Crisis Communications


    Registration for this event has passed.

    Please contact Dr. Riley at (517) 927-2106 or via email at for information on how to bring this important program to your organization.

  • Questions?

    Please contact Carrie Mejorado, Program Coordinator
    Phone: (517) 355-9592

We read about it every day. Something goes wrong and the Twitterverse lights up with negative comments about the organization. Employees feel angry and confused as they learn what is happening by reading the news online rather than hearing it from organizational leaders. The public wants to know what is going on, how the crisis happened, who is at fault, and what is going to be done. Employees need the same information.

From the top down, every individual in the organization has a role to play in crisis communications. From the Mayor or CEO, to entry-level employees, everyone communicates about the crisis. Trying to control unauthorized communications by directing employees to respond with “no comment” is ineffective at best, and bad PR at worst.

Managing these communications plays a pivotal role in whether, or if, the organization can survive the crisis.

This program is designed for organizational leaders, including human resources professionals who want to ensure that their organization is prepared to communicate effectively should a crisis occur.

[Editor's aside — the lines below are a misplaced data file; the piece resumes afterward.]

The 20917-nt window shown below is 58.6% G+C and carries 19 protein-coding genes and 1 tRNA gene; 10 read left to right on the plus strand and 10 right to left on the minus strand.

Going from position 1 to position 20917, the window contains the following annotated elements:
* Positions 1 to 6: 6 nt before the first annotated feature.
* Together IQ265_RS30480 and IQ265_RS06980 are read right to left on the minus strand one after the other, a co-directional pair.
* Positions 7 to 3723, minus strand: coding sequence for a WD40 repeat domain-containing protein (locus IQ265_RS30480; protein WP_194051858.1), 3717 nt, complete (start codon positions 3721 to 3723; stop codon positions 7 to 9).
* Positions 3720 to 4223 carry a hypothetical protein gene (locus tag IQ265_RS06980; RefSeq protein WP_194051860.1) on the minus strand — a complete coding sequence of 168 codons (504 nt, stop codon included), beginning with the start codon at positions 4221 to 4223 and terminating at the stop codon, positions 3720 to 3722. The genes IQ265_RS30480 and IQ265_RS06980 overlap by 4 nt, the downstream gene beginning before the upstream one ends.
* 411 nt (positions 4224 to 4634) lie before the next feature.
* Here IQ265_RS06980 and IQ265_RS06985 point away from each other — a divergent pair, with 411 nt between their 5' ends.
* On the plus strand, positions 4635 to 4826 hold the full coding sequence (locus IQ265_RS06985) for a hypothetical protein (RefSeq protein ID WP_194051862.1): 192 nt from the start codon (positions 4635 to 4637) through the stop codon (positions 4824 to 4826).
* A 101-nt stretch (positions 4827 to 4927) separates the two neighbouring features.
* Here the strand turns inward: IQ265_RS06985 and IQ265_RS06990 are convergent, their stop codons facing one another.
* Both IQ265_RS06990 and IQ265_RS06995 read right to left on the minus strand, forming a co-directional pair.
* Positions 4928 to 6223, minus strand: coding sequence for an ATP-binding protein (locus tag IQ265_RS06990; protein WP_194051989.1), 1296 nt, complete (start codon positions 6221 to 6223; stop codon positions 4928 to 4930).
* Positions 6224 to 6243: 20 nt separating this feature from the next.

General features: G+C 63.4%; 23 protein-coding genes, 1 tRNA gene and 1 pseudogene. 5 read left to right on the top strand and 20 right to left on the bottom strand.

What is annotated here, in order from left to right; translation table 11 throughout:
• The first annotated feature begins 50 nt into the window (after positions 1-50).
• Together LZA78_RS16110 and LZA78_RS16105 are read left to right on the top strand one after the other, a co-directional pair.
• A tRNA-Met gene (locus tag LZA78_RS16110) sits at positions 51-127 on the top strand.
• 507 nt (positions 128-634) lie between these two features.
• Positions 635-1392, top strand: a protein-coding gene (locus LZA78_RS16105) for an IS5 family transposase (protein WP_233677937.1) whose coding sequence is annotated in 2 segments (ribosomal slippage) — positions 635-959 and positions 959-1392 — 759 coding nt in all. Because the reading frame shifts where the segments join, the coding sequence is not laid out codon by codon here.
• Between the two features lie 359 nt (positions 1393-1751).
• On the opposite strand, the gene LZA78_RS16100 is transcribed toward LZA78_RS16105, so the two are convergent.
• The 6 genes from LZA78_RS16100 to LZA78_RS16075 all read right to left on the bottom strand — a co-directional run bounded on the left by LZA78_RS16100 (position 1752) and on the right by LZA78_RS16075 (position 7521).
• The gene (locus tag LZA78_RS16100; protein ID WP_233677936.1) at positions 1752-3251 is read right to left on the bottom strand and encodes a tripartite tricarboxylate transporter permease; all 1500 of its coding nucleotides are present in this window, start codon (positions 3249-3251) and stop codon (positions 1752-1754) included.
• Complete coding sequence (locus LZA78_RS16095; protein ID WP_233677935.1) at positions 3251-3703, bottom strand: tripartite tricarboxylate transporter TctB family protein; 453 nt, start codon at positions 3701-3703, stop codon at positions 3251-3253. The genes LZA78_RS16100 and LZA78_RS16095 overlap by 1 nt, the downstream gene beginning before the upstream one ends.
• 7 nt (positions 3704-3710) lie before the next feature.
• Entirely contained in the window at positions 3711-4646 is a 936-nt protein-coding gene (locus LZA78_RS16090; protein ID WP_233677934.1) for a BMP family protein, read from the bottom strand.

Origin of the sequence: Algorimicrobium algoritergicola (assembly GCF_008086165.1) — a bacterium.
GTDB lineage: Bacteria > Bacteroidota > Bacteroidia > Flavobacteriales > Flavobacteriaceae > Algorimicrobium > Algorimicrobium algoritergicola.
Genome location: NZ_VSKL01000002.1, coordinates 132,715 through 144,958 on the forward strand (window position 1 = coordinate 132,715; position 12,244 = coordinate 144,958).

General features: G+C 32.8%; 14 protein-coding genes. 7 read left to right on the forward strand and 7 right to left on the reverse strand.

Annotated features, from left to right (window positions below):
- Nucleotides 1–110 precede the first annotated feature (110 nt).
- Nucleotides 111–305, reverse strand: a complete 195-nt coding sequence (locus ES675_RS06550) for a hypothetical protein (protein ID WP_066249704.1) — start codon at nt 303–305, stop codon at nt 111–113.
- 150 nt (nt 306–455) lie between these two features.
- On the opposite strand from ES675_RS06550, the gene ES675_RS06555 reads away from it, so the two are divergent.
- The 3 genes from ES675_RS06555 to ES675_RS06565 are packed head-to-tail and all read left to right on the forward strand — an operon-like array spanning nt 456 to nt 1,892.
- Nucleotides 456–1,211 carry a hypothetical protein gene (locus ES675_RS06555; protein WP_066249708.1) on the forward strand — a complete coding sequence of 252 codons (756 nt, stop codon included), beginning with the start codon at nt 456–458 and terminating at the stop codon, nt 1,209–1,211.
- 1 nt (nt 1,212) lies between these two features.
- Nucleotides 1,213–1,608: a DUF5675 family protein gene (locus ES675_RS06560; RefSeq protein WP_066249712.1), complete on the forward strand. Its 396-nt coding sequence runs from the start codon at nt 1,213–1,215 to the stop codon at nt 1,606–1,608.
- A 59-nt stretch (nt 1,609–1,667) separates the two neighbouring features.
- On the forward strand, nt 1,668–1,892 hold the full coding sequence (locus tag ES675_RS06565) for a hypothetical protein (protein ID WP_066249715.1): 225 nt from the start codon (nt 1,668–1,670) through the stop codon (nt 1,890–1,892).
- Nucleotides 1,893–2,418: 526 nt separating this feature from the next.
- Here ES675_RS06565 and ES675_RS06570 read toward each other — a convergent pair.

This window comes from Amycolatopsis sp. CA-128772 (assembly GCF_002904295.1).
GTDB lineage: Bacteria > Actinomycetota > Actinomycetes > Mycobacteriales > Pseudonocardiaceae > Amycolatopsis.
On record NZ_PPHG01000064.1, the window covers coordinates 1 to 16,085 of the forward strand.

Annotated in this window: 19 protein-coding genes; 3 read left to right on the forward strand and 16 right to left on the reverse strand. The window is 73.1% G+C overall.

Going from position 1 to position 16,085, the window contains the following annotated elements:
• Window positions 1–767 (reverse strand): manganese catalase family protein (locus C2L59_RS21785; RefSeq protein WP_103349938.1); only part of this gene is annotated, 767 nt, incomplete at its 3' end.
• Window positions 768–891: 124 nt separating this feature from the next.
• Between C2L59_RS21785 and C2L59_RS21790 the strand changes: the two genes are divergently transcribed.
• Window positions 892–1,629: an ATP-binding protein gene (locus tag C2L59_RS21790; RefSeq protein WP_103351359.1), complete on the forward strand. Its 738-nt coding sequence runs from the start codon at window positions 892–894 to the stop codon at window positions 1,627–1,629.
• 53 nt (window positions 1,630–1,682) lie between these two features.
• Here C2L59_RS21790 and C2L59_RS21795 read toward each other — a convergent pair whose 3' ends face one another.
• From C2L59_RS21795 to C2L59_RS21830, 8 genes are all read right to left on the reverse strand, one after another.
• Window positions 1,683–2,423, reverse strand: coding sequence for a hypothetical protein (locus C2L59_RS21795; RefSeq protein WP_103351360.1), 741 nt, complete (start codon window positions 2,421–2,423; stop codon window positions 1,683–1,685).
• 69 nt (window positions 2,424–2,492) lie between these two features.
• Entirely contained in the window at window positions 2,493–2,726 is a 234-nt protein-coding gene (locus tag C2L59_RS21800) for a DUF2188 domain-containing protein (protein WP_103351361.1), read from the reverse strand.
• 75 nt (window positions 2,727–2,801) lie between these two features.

Benefits of Attending:

  • Develop a pro-active approach to crisis communications
  • Build or rebuild public trust in the organization
  • Turn employees into organizational ambassadors
  • Respond effectively to media requests for information


By attending Crisis Communications, you will be prepared to:

  • Move beyond "No comment"
  • Provide employees with information so that they feel informed, involved, and respected
  • Identify crisis communication roles for every level of leadership
  • Determine the key message for public crisis communication
  • Develop a crisis communication plan


Tina Riley Tina Riley, PhD, is Director of Human Resources Executive Education in the School of Human Resources and Labor Relations at Michigan State University (MSU). She holds a PhD in Higher, Adult and Lifelong Education as well as a Master of Arts in Labor Relations and Human Resources from MSU. She has served as director of the School's Human Resources Education and Training Center and as Associate Director for Outreach. Dr. Riley has given presentations nationwide on the topics of strategic recruiting, training and development, supervisory skills, and employment law. She is also a CAPT-qualified administrator of the Myers-Briggs Type Indicator and has worked with many groups in developing value from differences within the workplace.


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